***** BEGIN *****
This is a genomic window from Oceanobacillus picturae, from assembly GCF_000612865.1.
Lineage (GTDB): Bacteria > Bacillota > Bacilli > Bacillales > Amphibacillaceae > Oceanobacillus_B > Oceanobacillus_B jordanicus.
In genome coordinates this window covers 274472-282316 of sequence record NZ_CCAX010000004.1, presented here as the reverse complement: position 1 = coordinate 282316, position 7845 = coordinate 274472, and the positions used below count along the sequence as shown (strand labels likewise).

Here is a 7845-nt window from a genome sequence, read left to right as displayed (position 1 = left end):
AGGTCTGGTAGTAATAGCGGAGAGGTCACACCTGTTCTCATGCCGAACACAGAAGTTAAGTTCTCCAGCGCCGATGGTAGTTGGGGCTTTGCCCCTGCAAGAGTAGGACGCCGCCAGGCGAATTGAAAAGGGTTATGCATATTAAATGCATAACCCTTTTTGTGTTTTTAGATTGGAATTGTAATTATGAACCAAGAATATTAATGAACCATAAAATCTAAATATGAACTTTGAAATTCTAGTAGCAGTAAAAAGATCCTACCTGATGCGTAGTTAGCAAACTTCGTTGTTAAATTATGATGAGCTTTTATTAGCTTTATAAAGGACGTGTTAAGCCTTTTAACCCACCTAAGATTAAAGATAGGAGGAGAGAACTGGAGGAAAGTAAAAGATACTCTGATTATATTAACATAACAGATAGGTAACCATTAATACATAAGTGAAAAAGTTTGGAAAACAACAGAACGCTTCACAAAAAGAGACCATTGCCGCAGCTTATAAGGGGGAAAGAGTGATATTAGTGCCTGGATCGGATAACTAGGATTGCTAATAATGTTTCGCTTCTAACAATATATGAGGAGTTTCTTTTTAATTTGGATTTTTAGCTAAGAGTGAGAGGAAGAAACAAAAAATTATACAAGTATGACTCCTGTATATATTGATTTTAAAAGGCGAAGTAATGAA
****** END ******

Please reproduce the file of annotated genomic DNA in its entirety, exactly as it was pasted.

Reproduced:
This is a genomic window from Oceanobacillus picturae, from assembly GCF_000612865.1.
Lineage (GTDB): Bacteria > Bacillota > Bacilli > Bacillales > Amphibacillaceae > Oceanobacillus_B > Oceanobacillus_B jordanicus.
In genome coordinates this window covers 274472-282316 of sequence record NZ_CCAX010000004.1, presented here as the reverse complement: position 1 = coordinate 282316, position 7845 = coordinate 274472, and the positions used below count along the sequence as shown (strand labels likewise).

Here is a 7845-nt window from a genome sequence, read left to right as displayed (position 1 = left end):
AGGTCTGGTAGTAATAGCGGAGAGGTCACACCTGTTCTCATGCCGAACACAGAAGTTAAGTTCTCCAGCGCCGATGGTAGTTGGGGCTTTGCCCCTGCAAGAGTAGGACGCCGCCAGGCGAATTGAAAAGGGTTATGCATATTAAATGCATAACCCTTTTTGTGTTTTTAGATTGGAATTGTAATTATGAACCAAGAATATTAATGAACCATAAAATCTAAATATGAACTTTGAAATTCTAGTAGCAGTAAAAAGATCCTACCTGATGCGTAGTTAGCAAACTTCGTTGTTAAATTATGATGAGCTTTTATTAGCTTTATAAAGGACGTGTTAAGCCTTTTAACCCACCTAAGATTAAAGATAGGAGGAGAGAACTGGAGGAAAGTAAAAGATACTCTGATTATATTAACATAACAGATAGGTAACCATTAATACATAAGTGAAAAAGTTTGGAAAACAACAGAACGCTTCACAAAAAGAGACCATTGCCGCAGCTTATAAGGGGGAAAGAGTGATATTAGTGCCTGGATCGGATAACTAGGATTGCTAATAATGTTTCGCTTCTAACAATATATGAGGAGTTTCTTTTTAATTTGGATTTTTAGCTAAGAGTGAGAGGAAGAAACAAAAAATTATACAAGTATGACTCCTGTATATATTGATTTTAAAAGGCGAAGTAATGAA